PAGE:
After the preparations were done, the lead girl was surrounded by her community while chanting was going on. When she appeared next, her husband was carrying a baby. He took the baby to an area where they cleansed and baptized it before presenting it to the community.
Boys Transition to Manhood
In Polynesian culture, at the age of 14, boys perform a series of tests before coming of age or transitioning into “manhood.” Once they have completed their tasks or tests, they receive tattoos telling their stories. The performers showed the older boys giving the younger boys a “traditional tattoo” using the tapping method. After they receive their tattoo, the older boys apply oil and then perform a dance introducing them into the community as a man. Then they all celebrate in dance.
Tattooing and Marking The Boys for Manhood
I was able to capture this group photo before the event started. I love the little baby in the lower right corner looking at the kids with awe.
It certainly was a unique experience. I am sure it would have been far more powerful had I understood the language or known the story. But even without that knowledge it was beautiful to see the cultural significance performed by the young people.
The Gambiers are very remote and only receive a supply ship once every 3-4 weeks. Over the holidays it becomes even more infrequent. The main village of Rikitea located on Mangareva received a supply ship in late November, then one in January and then the one we caught at the end of February. The ship in January had no gasoline so the entire archipelago was out of “sans plumb.” We were lucky in that the Nuku Hao supply ship was scheduled to arrive within a week after we arrived (the February ship). Great timing for us!
It is a big deal when the ship comes as the locals receive packages, supplies, parts, cars, scooters, building materials, and pretty much anything that is needed from Tahiti. The magasins (markets) get all of their fresh produce and goods to stock their shelves. So, the island life stops as we know it to greet the ships.
Nuku Hao Supply Ship #1
At 0600, the first of two ships arrived. You can see it coming down the channel (behind the sailboat), during sunrise.
Arrival of the Supply Ship
The supply ship lowers two pangas to use as “bow thrusters” and help guide them to the dock. It is amazing to me that they lower these pangas, with people inside them while underway.
Pangas are used as bow thrusters
The pangas use their wooden bow with minimal protection to “ram” the supply ship and move her into place. The ships captain cannot see the pangas from his perch, so the drivers of the pangas have to have a lot of faith in their own skills – to not get squished.
Pangas expertly maneuvering the hsip
We went to shore around 10:00 to witness the activity first hand. The supply ship had been docked for about 3 hours and the dock was bustling with movement. They have two cranes that lift and lower the containers from the ship to the dock.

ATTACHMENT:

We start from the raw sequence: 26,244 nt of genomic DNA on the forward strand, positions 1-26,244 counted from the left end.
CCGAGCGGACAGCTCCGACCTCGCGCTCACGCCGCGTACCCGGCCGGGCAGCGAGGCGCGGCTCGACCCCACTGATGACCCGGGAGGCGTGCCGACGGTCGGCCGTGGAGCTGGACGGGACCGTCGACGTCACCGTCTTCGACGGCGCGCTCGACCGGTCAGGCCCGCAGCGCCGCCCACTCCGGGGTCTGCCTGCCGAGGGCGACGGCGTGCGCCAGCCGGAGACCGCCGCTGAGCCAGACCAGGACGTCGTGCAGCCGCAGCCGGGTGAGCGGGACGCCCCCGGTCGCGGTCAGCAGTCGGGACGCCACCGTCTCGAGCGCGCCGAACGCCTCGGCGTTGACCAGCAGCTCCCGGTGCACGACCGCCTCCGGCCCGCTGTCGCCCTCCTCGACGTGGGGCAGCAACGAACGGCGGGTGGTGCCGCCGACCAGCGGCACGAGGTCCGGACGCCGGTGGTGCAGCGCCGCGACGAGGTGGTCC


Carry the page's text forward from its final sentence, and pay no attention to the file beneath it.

Containers, containers, everywhere
Then forklifts move the containers and boxes away from the boat to make room for more. Dozens and dozens of containers were unloaded. Usually they have one fork lift on either end (one goes backwards while the other forward). Really amazing.
Moving the containers on shore
The island is fueled by propane (kitchens) and they were very low on supply in the islands. So, lots and lots and lots of propane bottles were delivered. Locals bring their empty bottles in exchange for full ones.
Anything and everything is delivered
Propane bottles – restocking the island
The gasoline and diesel are delivered in 200-liter barrels. The locals bring their empty barrels in exchange for full ones. As an outsider, we can purchase one 200-liter barrel of diesel but not gasoline. Gasoline has to be pre-ordered or purchased directly from the local magasins (for about $50 per 5 gallons). Locals can purchase an open container (lower photo) have it filled and shipped to them. They meet with the foreman, provide payment and paperwork, and he tells them which numbered box is theirs.
Fuel and Personal Carts
I witnessed some funny things while on the dock. I am sure most of it would never be allowed in the States. A local purchased a 200-liter drum of fuel. He backed his hatchback to the dock and had a forklift deposit the heavy barrel into the back. What??? The bottom photo are the locals waiting for individual packages to be unpacked.
200-liter barrel to go?
The fork lifts drive right inside the containers to remove pallets of beverages, food, and supplies. Of course, we found the pallets of Hinano (local beer).
Hmmmm…beer by the pallet
I went around to the bow of the supply ship to see the damage caused by the pangas. I was surprised the metal ship had so many dents from the wooden pangas. But both the pangas and the supply ship had obvious damage.
Changing of the Guards / Ships
Damage by the bow thrusters?
The Nuku Hao supply ship finished unloading and repacking the ship around 1800. By 1900 it left the dock and was out of the channel. By 2100 the Taporo Supply Ship was pulling into the harbor. What a lucky day! Both supply ships arrived. The Taporo carries more of the fresh produce and frozen goods. It was raining when she arrived so we did not go to the dock to witness this madness. We did however, go ashore several hours later to raid the magasins for fresh produce.
Taporo Supply Ship
The Taporo brought all of the jet fuel for the airport
Although two ships came to deliver supplies, we realized that they still did not bring certain items like cabbage which is normally a staple. Odd. We will have to find a local who grows them. Because we are in the Gambiers, very fertile islands, the search will continue for fresh produce.